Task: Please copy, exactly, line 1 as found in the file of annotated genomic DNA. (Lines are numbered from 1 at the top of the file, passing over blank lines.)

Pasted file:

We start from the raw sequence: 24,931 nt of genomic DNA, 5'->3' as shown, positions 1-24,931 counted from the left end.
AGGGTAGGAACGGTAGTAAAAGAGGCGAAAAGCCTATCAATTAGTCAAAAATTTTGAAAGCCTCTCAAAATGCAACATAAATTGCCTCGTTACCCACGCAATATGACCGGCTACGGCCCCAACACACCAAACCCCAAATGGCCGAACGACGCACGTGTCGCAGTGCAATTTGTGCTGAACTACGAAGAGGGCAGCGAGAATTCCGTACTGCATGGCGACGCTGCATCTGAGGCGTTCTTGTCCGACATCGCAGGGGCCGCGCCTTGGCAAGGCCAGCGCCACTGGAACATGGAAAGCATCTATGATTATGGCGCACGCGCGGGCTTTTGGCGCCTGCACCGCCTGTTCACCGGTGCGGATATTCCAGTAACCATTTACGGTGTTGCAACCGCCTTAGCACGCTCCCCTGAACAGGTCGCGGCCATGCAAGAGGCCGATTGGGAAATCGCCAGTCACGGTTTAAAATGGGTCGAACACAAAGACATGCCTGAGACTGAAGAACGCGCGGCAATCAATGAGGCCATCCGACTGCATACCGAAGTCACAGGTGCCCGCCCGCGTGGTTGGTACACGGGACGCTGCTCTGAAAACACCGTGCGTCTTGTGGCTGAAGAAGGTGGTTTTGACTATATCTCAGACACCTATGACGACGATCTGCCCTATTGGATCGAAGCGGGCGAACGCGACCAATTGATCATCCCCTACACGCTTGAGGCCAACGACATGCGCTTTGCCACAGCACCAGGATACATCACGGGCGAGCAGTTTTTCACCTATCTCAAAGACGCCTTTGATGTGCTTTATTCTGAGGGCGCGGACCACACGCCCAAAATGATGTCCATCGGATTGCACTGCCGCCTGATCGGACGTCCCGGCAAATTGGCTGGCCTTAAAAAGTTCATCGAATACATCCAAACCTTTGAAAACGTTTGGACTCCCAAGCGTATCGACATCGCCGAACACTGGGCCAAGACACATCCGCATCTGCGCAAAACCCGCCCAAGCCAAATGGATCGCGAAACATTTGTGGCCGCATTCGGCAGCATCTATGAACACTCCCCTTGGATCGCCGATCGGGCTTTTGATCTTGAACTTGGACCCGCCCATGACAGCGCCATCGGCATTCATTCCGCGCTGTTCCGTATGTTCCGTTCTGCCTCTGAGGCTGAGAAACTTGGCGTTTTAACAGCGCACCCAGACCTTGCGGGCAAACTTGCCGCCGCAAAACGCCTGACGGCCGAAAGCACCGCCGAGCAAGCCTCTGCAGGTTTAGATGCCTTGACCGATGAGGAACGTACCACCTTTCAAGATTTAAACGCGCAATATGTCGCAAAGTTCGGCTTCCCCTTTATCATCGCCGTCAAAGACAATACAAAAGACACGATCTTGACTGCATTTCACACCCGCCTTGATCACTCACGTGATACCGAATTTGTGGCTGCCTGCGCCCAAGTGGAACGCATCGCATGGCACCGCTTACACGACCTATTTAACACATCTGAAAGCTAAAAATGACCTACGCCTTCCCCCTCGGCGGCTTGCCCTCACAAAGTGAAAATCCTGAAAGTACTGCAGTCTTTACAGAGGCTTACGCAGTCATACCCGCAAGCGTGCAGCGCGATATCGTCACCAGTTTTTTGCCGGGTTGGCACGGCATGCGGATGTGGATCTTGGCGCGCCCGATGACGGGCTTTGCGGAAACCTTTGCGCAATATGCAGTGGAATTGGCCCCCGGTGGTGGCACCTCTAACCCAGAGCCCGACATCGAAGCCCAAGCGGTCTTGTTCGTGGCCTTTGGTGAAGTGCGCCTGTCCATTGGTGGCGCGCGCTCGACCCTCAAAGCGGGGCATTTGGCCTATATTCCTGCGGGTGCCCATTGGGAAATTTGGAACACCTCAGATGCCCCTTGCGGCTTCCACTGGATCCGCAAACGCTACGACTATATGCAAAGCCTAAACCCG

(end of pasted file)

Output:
We start from the raw sequence: 24,931 nt of genomic DNA, 5'->3' as shown, positions 1-24,931 counted from the left end.